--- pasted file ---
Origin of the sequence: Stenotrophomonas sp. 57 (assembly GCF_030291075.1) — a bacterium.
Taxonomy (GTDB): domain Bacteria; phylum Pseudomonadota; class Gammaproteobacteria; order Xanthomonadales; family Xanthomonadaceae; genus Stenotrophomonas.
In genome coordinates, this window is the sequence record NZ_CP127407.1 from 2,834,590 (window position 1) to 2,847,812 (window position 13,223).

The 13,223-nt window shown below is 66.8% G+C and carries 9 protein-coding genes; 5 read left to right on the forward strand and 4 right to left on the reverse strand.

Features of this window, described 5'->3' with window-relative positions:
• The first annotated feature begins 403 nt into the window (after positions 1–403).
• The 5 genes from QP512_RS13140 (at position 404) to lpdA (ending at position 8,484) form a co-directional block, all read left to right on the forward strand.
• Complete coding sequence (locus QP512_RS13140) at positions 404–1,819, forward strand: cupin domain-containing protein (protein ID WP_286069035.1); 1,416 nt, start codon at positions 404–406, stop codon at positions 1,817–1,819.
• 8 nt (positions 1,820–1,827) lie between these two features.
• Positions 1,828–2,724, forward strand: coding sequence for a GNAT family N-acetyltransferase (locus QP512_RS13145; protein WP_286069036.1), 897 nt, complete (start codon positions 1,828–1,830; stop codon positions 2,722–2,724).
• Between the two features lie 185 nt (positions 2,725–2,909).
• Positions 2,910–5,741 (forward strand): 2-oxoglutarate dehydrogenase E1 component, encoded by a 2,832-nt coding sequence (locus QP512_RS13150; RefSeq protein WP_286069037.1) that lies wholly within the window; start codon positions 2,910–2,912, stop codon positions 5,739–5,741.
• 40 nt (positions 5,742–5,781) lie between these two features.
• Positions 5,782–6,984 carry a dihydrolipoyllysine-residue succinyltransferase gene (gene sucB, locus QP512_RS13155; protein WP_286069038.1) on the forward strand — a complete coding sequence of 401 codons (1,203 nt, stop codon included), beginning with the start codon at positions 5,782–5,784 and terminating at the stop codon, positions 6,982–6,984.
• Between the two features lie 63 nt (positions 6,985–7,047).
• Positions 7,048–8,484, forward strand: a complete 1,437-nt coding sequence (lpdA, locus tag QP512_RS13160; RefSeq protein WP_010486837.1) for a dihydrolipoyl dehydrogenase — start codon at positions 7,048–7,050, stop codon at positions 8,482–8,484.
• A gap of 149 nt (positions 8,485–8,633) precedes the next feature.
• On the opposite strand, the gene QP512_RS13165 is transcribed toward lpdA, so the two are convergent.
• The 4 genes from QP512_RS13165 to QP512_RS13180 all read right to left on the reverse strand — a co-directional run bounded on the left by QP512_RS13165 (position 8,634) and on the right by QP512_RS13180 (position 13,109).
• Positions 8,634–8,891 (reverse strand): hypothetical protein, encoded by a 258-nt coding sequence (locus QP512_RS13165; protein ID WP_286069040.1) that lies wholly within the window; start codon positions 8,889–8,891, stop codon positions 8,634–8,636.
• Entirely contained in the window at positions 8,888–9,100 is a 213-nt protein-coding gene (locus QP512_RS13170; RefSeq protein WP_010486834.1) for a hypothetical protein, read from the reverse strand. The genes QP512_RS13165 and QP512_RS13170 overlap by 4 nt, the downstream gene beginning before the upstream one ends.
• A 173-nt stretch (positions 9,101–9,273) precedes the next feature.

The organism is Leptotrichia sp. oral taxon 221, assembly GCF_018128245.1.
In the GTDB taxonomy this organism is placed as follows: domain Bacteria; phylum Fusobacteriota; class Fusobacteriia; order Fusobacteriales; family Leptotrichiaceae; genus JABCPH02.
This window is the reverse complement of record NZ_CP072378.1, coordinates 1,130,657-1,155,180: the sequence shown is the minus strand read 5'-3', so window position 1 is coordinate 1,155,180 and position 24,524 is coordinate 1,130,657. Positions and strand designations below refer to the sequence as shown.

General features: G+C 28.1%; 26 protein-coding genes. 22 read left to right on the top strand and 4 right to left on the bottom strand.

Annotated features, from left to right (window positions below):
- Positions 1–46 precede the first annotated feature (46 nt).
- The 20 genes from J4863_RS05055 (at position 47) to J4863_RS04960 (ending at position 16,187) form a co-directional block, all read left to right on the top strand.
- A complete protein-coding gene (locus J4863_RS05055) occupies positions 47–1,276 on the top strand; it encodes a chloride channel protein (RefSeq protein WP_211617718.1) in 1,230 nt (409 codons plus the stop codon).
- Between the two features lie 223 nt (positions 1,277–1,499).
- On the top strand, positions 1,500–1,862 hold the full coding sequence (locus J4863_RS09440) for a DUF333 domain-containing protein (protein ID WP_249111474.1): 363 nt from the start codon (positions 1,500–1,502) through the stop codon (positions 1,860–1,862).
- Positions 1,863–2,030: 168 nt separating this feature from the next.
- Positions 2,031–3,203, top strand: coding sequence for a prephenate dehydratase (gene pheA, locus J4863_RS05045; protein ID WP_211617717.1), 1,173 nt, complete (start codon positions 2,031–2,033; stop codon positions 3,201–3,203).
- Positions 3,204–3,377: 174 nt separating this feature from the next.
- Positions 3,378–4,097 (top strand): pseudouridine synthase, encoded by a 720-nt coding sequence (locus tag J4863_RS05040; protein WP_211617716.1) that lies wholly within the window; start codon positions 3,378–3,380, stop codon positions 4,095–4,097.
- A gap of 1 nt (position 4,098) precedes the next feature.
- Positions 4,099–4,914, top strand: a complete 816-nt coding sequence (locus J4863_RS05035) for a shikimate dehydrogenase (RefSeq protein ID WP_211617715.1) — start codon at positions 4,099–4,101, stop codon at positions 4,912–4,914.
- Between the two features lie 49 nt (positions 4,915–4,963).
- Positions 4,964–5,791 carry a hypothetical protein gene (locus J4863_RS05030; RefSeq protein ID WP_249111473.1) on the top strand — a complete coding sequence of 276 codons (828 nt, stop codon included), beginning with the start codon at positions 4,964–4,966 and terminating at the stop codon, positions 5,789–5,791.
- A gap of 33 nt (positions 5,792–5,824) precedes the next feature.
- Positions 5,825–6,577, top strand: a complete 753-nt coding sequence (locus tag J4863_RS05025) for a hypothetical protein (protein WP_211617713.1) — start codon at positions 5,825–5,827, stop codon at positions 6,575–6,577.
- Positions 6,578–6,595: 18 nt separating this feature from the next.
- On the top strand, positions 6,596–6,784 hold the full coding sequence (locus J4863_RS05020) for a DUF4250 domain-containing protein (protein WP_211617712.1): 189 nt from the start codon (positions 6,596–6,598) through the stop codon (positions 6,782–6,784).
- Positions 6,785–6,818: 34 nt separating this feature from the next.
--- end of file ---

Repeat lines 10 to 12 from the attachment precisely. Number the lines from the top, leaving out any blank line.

• Positions 1,828–2,724, forward strand: coding sequence for a GNAT family N-acetyltransferase (locus QP512_RS13145; protein WP_286069036.1), 897 nt, complete (start codon positions 1,828–1,830; stop codon positions 2,722–2,724).
• Between the two features lie 185 nt (positions 2,725–2,909).
• Positions 2,910–5,741 (forward strand): 2-oxoglutarate dehydrogenase E1 component, encoded by a 2,832-nt coding sequence (locus QP512_RS13150; RefSeq protein WP_286069037.1) that lies wholly within the window; start codon positions 2,910–2,912, stop codon positions 5,739–5,741.